Tuesday, 19 August 2014

Painting spots along the Thames

On Sunday, the weather proved better than forecasted and we enjoyed a nice family walk along the Thames. We started from Buscot, crossing the Buscot Lock, built in 1790 on the River Thames. It is the smallest of the 45 locks on the Thames operated manually by pushing and pulling large beams.

We then followed the twists of the river Thames for a few miles, until we reached Kelmscott. Both Buscot and Kelmscott are traditional Cotswold villages with grey stone houses and cottages.

On the way, I noticed many places that would make perfect painting spots. I managed to shoot a few good pictures that I may use as reference photographs for paintings.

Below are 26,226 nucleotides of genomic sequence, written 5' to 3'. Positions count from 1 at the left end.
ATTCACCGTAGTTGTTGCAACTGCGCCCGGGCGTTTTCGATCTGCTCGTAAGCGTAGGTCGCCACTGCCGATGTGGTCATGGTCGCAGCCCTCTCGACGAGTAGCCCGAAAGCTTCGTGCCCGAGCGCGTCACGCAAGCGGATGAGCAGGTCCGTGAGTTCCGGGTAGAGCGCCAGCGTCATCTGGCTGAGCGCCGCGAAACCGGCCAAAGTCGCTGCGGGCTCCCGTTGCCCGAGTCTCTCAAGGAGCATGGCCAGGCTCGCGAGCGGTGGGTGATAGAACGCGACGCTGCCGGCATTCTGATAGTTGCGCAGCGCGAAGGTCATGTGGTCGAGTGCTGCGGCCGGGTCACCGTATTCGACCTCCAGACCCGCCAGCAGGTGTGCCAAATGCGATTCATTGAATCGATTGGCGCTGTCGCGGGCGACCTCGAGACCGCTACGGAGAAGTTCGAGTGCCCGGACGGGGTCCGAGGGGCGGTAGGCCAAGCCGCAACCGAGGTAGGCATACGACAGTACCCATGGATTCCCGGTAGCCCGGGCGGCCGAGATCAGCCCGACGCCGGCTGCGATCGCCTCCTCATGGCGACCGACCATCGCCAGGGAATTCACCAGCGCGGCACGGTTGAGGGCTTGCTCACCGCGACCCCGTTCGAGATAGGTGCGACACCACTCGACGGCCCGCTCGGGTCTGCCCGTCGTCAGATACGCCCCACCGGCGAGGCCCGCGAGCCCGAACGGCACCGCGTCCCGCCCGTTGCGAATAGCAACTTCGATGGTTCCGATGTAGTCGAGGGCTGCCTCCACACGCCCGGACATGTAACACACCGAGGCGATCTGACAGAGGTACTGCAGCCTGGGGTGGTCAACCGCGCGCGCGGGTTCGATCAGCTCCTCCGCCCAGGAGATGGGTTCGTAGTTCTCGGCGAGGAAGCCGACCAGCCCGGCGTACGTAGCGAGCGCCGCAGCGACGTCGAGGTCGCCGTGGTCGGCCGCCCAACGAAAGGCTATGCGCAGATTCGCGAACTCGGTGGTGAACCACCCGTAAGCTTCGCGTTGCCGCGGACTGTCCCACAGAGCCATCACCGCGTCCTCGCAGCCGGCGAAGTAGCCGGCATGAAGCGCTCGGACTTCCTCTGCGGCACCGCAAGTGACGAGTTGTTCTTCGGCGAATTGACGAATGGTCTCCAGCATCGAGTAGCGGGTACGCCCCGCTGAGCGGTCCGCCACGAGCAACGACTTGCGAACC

Eaton Footbridge

We passed KelmscottHouse that dates from the 1780s. It is a museum open to the public, but it is closed on Sunday. The designer, poet and socialist William Morris (1834-1896) lived in this house from 1878 until his death. 

Kelmscott House

On the bright side, The Plough Inn (a 17th Century Inn) was open for business, with a very cheerful and welcoming landlord. I highly recommend the place.

The Plough Inn

I noticed a somewhat art related advertising plaque on the outside wall. Not sure how easy it is to paint with a pint in hand…

And at the back of the Inn, they built a beautiful tree-house.

I must go back sometime on this walk with my easel…

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